WASHINGTON — President Bush signed a free-trade agreement with Peru into law Friday at a ceremony with his Peruvian counterpart, Alan Garcia, and both used the occasion to promote a more controversial deal with Colombia.
The event represented a victory lap for onetime populist firebrand Garcia and seemed to seal his conversion to cheerleader for open markets and free trade. As president in 1985-1990 he'd nationalized banks, raised trade barriers and presided over a hyper-inflationary economic collapse. He was initially skeptical to the agreement largely negotiated by his predecessor but then embraced it with gusto.
The Peru pact passed Congress easily after Republicans and Democrats hammered out a compromise that included more labor and environment provisions, but Democrats have said they won't pass a similar pact with Colombia for now, citing human rights concerns. The Peru deal is the first to become law under a Democratic-led Congress and comes at a time when many Americans are uneasy with free trade.
Without naming Venezuelan President Hugo Chavez, a strong critic of free trade with the United States and an outspoken populist, both presidents made it clear whom they had in mind when they addressed a gathering of top Bush administration officials, diplomats and lawmakers at the Dwight D. Eisenhower Executive Office Building.
"Peru and the United States are strong partners, and today we're making that partnership even stronger," Bush said, before urging Congress to pass the Colombia and Panama trade agreements.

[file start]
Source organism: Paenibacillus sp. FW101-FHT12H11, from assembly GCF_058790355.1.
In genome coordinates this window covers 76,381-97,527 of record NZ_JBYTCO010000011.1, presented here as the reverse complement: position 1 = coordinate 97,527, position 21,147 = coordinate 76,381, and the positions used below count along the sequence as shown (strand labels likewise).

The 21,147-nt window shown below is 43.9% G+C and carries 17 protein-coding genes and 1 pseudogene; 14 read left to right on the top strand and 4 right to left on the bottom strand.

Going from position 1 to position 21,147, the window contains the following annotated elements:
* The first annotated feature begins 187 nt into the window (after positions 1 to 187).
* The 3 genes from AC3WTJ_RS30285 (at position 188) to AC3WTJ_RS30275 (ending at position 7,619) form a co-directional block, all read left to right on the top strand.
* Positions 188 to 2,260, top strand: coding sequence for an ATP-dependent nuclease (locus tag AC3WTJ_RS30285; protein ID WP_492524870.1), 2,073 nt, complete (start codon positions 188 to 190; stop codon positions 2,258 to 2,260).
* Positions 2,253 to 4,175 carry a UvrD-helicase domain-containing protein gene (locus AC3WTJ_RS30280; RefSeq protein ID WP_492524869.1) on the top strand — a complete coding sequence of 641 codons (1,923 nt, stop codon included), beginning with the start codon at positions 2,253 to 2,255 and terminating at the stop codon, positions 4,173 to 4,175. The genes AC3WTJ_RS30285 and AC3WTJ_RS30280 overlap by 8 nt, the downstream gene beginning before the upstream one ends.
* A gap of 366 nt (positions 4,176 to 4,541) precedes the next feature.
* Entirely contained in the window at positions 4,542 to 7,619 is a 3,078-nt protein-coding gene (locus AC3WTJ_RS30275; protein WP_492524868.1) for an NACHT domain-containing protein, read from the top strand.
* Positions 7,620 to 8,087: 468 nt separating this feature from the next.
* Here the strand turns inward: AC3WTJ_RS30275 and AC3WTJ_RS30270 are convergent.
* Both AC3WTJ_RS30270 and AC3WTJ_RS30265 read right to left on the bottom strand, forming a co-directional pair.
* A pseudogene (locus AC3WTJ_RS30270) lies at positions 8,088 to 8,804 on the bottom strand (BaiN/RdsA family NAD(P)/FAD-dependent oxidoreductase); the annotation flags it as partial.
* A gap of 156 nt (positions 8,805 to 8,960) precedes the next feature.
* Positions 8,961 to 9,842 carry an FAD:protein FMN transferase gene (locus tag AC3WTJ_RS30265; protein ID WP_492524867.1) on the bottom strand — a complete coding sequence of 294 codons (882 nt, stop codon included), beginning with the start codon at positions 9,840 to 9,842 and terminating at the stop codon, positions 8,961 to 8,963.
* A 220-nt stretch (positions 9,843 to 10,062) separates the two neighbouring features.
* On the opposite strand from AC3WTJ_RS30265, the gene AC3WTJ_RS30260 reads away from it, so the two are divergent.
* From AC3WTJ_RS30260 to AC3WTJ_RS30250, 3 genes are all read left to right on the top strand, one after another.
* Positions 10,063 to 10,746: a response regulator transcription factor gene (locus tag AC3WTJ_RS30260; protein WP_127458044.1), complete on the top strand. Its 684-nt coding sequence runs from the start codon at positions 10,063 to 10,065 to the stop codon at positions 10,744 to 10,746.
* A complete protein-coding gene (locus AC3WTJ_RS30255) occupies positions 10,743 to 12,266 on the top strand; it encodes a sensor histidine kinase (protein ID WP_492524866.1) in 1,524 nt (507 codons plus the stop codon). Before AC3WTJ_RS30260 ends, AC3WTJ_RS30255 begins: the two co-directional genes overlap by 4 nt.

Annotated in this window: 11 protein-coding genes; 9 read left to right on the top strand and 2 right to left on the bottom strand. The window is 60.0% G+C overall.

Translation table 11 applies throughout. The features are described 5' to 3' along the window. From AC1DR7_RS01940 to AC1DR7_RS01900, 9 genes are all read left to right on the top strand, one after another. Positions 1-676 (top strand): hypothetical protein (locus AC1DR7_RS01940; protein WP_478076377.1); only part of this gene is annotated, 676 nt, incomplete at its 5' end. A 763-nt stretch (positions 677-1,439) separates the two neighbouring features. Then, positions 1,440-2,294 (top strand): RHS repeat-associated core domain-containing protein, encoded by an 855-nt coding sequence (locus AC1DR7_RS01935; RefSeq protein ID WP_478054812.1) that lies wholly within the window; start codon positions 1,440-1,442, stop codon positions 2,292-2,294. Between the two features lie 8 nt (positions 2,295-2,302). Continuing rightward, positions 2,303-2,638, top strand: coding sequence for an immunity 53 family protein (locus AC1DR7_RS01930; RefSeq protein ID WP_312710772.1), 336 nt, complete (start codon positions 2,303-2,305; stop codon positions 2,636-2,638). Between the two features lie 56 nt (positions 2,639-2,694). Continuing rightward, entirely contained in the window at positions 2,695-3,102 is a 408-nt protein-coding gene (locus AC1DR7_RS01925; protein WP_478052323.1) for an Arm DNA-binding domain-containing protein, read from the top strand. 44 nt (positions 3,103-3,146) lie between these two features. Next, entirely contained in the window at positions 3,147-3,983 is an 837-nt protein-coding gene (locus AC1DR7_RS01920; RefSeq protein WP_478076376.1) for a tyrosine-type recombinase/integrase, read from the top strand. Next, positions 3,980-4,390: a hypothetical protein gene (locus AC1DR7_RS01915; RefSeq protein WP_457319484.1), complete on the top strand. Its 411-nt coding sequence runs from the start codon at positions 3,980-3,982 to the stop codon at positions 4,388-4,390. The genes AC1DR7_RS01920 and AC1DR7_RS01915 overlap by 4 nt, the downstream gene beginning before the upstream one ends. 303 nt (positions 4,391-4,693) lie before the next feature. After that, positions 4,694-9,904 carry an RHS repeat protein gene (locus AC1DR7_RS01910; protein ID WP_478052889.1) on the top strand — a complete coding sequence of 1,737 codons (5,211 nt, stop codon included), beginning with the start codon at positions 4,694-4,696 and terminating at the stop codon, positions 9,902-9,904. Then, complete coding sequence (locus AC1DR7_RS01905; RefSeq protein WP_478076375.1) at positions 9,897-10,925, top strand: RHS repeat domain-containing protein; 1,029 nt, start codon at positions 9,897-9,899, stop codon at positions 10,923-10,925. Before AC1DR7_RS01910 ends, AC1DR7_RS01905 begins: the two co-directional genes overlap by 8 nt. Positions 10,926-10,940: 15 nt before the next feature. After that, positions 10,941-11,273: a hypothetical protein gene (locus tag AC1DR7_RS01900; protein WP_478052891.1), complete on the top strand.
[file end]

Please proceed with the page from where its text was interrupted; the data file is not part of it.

"The champions of false populism will use any failure to approve these trade agreements as evidence that America will never treat other democracies in the region as full partners," he said.
"It's a great day for democracy and social justice and freedom," Garcia said. "On the contrary, it's a bad day for . . . those who (are) against democracy and free trade."
Unusual for a Latin American leader, Garcia was exuberant in his praise of Bush.
"I wish to express my sincere recognition to your excellency, the great supporter of the treaty and a true — a real, true ally and friend of the Peruvian people," Garcia said.
Chavez has lampooned Bush as an "imperialist" and a "devil," and he called Garcia a "thief" during Peru's 2006 presidential campaign.
The pact immediately lowers trade tariffs on most U.S. exports to Peru. Annual bilateral trade with Peru is small — around $9 billion — but the agreement carries symbolic weight, with the White House hoping to build momentum for the pending trade agreements.
"The hurdles that are claimed to delay the agreement with Colombia will be swiftly solved if the treaty is approved, creating more jobs and investment and development," Garcia said.
At a U.S. Chamber of Commerce speech earlier, Garcia touted his nation as a politically stable venue, with predictable monetary and fiscal rules.
He said there was a race between two models in Latin America, one based on markets and democracy and the other "inward-looking, not linked to democracy and the renovation of political leadership," a reference to attempts by Chavez and a close ally, Bolivian President Evo Morales, to change their constitutions to allow for indefinite re-elections.
"When you see what is happening in neighboring countries, you will come to Peru; you are welcome," he said. "It is the takeoff moment for Peru."
"What a change," Eric Farnsworth, with the pro-business group Council of the Americas, said of Garcia's conversion. "I think his efforts today have all the more credibility because he's seen close up the results of the other model."